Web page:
What are dividends?

What is a director dividend? Chartered Accountant and Licensed Insolvency Practitioner Elliot Green FCA FABRP of Oliver Elliot explains the conditions for a dividend and the consequences of an unlawful dividend.

Director Dividends

What is a dividend?

A dividend is a shareholder’s right or entitlement to a return on their investment in a limited company, typically in the form of a sum of money.

It is not merely the payment of a sum of money from the limited company to its owners. For many SMEs it is not unusual for it to be taken by company directors who are also shareholders instead or additional to a basic salary.

It is common to refer to the payment of a dividend with the dividend itself. However, the payment of a dividend is not really the dividend. Payment of the dividend is satisfaction of the liability arising from the declaration of the dividend.

The Companies Act 2006 enables shareholders to receive dividends, subject to certain conditions. In a nutshell, a dividend can only be paid from profits. This is to protect the company’s creditors so that a company’s wealth or money is not extracted by the shareholders at their expense.

How do you declare a dividend?

If a director wishes to pay a dividend to the limited company’s shareholders, he or she must declare the dividend, otherwise it is not created.

To declare a dividend, the board of directors need to pass a board resolution to formalise matters. The resolution should ensure that it refers to the accounts that are relied upon to justify the dividend. These are referred to as the ‘relevant accounts’ accounts.

Why are dividends declared?

Dividends are declared because the company’s shareholders that own the company will want to receive a return on their investment in the company. Such return can typically take two forms:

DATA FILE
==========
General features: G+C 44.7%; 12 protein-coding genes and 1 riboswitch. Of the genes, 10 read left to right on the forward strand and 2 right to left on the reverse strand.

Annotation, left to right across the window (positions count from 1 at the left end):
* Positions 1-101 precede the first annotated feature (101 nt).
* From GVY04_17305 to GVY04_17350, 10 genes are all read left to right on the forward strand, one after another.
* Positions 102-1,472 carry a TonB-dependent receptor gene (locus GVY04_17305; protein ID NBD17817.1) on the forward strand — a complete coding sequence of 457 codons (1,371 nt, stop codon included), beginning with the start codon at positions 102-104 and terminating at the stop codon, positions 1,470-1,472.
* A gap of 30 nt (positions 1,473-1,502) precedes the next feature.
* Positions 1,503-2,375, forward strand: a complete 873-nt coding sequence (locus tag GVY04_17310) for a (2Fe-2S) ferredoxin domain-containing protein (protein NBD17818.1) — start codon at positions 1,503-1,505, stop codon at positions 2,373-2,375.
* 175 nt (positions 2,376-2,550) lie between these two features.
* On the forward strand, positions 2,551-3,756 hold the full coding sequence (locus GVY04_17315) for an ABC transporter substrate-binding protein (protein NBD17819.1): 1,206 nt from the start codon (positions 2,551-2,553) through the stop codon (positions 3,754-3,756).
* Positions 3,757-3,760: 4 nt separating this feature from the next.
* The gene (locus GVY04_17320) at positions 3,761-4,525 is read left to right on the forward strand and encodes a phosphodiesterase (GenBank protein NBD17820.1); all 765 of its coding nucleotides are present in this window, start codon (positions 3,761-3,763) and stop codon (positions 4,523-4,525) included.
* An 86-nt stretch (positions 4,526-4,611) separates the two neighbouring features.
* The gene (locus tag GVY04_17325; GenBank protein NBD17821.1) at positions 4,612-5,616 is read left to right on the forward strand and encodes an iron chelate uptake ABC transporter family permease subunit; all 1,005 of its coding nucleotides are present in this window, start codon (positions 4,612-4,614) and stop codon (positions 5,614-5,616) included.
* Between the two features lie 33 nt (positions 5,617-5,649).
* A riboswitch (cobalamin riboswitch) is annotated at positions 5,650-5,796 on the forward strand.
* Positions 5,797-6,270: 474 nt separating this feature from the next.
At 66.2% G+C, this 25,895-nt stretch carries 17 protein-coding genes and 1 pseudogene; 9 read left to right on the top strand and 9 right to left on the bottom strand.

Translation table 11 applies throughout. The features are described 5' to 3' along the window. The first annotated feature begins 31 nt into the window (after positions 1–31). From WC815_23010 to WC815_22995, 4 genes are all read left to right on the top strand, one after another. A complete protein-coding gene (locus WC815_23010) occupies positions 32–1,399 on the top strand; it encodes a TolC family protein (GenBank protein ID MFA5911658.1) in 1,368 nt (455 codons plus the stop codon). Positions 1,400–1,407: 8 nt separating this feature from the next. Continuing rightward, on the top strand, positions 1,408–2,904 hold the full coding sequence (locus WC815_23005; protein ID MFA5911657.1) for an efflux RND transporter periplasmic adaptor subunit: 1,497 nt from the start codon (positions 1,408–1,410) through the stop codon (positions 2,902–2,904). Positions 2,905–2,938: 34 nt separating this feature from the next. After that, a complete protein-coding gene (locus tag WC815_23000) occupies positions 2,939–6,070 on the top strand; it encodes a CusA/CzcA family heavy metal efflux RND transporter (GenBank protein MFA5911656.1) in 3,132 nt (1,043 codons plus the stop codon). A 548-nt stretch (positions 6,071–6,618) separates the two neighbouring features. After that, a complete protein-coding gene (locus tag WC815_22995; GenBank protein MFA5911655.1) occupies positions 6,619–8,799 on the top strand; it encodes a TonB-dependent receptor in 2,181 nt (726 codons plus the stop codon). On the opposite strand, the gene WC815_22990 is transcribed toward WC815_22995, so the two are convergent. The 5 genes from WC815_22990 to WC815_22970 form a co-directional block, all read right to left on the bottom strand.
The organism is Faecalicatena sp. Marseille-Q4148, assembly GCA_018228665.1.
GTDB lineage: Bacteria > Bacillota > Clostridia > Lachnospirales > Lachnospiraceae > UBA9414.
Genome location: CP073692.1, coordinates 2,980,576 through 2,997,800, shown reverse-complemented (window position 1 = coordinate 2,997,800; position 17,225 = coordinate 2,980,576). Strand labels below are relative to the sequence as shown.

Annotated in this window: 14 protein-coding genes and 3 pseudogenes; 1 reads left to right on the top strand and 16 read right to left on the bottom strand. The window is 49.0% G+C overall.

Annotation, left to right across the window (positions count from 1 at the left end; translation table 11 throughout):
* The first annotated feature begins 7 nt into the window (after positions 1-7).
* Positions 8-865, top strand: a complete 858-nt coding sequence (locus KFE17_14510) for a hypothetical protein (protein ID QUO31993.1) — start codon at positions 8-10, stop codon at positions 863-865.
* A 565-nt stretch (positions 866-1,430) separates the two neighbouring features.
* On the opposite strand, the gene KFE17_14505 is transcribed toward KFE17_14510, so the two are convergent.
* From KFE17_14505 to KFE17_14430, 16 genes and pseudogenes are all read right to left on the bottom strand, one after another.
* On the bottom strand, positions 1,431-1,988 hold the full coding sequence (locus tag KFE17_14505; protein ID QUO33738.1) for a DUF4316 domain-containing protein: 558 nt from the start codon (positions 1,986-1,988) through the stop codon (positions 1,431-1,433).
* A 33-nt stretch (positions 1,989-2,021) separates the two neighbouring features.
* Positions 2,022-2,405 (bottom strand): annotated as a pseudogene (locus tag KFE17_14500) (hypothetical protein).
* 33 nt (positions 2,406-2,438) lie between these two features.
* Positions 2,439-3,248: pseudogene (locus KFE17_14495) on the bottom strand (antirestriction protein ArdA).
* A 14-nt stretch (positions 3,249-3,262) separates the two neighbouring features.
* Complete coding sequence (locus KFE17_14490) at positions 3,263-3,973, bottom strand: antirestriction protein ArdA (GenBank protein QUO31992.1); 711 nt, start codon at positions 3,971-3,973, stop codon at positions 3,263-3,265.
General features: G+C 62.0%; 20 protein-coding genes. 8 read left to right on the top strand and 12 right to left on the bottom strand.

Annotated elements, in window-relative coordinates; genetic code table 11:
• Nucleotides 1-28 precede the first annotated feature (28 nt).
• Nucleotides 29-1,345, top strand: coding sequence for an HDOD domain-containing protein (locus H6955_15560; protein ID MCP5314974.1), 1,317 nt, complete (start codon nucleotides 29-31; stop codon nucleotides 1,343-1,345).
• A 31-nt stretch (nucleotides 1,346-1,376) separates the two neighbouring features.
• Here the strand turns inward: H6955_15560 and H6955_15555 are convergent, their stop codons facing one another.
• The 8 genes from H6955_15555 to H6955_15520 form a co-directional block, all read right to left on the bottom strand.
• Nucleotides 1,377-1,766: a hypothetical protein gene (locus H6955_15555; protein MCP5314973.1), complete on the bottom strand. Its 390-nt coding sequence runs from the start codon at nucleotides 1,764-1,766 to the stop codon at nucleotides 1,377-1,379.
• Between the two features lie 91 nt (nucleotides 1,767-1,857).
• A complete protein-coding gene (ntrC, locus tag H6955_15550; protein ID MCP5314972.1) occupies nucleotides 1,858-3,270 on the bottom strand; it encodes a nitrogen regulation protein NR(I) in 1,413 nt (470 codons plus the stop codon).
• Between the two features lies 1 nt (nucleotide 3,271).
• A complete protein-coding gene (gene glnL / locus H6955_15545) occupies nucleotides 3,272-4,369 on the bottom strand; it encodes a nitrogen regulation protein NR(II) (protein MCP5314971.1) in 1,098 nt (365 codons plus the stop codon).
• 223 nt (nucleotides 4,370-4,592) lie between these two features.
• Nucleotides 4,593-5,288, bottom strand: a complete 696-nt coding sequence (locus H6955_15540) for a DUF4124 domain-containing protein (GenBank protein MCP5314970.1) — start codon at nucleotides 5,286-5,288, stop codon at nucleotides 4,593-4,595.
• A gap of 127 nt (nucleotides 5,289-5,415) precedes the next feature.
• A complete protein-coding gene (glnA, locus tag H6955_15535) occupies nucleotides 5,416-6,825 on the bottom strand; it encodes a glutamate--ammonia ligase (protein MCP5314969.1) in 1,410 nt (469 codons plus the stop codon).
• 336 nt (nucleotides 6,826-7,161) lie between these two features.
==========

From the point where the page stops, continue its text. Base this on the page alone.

• receipt of regular dividends
  • sale of the shareholding

Dividends can also, but less commonly, be taken in the form of assets, known as a ‘distribution in specie’. Similar principles still apply.

What happens if you failure to declare dividends?

If payment is made to a company’s shareholders intending it to be a dividend without having been properly declared, then the transaction is not a dividend. The consequence of such a failure is that the transaction may well have to be reversed and repaid to the company, as was the case in the matter of BM Electrical Solutions Ltd & Anor v Belcher [2020] EWHC 2749 (Ch) in which the following was notably said by the court:

  • “Mr Belcher complains that he is hampered in his defence as he has no paperwork or records available, saying he had handed them over to “the insolvency agency”. Significantly, he goes on to say that he still has the server and computer with the Company’s accounts package on them, but that he has tried and cannot access them.”

In that case Mr Belcher had to repay sums of money to a company in liquidation running close to £190,000.

What are the conditions for a dividend?

Distributable Reserves

In order to consider what is a dividend, or perhaps what is an illegal dividend, it is necessary to break down the key features of dividend set out in the legislation.

Dividends can only be declared out of profits. Section 830(1) of the Companies Act 2006 states: “A company may only make a distribution out of profits available for the purpose.” The profits available for a dividend are the accumulated realised profits.

Profits are neither simply cash in the limited company bank account and nor the ‘net’ profit figure shown on the last profit and loss account of the company; they are the accumulated profits. These should be shown on a company’s balance sheet as part of the reserves.

Relevant Accounts

A dividend must be declared with reference to ‘relevant accounts’. These ‘relevant accounts’ are those prescribed by legislation as the form stipulated to enable justification of the dividend. This is a mandatory requirement in Section 836(1) of the Companies Act 2006:

“Whether a distribution may be made by a company without contravening this Part is determined by reference to the following items as stated in the relevant accounts—